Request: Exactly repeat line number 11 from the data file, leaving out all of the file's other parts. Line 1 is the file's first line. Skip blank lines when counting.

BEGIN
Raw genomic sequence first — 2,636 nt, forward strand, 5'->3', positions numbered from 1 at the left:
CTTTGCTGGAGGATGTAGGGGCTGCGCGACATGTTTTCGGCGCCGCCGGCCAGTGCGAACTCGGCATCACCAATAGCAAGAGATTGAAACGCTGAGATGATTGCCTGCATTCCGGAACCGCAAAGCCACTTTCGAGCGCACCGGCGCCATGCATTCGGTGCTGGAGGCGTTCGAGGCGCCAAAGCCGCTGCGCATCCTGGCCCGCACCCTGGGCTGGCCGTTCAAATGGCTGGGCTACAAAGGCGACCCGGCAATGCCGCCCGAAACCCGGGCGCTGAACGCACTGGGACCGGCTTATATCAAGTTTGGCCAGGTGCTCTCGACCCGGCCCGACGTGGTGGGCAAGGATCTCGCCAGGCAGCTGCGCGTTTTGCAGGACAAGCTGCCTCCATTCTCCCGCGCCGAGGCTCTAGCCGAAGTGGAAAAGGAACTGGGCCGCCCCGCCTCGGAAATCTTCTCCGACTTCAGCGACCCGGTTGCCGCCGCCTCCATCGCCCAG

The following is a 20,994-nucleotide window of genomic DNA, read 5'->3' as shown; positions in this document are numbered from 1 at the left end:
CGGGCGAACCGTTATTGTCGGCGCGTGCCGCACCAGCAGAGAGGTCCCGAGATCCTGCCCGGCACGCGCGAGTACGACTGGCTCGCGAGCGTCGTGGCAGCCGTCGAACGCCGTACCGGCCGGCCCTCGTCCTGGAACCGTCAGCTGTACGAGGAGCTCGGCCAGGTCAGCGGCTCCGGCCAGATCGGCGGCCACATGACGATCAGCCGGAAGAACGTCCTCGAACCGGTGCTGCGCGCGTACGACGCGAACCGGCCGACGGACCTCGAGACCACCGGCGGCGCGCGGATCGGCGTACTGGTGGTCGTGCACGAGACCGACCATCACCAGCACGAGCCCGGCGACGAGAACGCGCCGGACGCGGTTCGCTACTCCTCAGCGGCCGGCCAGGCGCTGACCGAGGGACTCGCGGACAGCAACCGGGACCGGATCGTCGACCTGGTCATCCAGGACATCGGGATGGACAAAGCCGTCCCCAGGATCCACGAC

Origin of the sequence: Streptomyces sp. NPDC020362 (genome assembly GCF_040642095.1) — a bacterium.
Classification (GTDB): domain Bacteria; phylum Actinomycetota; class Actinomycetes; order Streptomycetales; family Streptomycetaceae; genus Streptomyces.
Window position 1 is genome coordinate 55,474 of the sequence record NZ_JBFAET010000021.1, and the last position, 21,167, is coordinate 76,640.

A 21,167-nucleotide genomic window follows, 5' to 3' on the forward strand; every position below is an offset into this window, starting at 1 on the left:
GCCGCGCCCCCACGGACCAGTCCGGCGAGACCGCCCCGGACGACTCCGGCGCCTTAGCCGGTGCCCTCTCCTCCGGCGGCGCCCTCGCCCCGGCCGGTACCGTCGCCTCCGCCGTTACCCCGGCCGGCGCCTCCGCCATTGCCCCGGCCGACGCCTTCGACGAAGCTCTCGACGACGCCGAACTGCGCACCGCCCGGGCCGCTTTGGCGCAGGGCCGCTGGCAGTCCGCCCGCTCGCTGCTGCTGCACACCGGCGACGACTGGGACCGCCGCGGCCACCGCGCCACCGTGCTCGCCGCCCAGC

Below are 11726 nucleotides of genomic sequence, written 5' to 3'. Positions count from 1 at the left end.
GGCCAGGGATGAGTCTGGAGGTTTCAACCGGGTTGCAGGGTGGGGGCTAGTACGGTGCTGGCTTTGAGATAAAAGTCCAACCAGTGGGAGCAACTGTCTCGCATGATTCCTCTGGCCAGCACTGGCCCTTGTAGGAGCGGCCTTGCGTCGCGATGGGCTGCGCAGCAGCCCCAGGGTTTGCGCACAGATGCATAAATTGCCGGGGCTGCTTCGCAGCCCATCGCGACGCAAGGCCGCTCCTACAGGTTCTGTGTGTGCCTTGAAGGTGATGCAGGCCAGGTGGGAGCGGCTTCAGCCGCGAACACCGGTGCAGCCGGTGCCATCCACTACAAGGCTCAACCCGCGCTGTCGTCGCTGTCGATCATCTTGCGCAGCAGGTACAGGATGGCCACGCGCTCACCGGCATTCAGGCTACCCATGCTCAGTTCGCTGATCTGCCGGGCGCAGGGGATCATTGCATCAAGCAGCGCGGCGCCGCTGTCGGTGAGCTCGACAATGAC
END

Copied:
GGCCAGGGATGAGTCTGGAGGTTTCAACCGGGTTGCAGGGTGGGGGCTAGTACGGTGCTGGCTTTGAGATAAAAGTCCAACCAGTGGGAGCAACTGTCTCGCATGATTCCTCTGGCCAGCACTGGCCCTTGTAGGAGCGGCCTTGCGTCGCGATGGGCTGCGCAGCAGCCCCAGGGTTTGCGCACAGATGCATAAATTGCCGGGGCTGCTTCGCAGCCCATCGCGACGCAAGGCCGCTCCTACAGGTTCTGTGTGTGCCTTGAAGGTGATGCAGGCCAGGTGGGAGCGGCTTCAGCCGCGAACACCGGTGCAGCCGGTGCCATCCACTACAAGGCTCAACCCGCGCTGTCGTCGCTGTCGATCATCTTGCGCAGCAGGTACAGGATGGCCACGCGCTCACCGGCATTCAGGCTACCCATGCTCAGTTCGCTGATCTGCCGGGCGCAGGGGATCATTGCATCAAGCAGCGCGGCGCCGCTGTCGGTGAGCTCGACAATGAC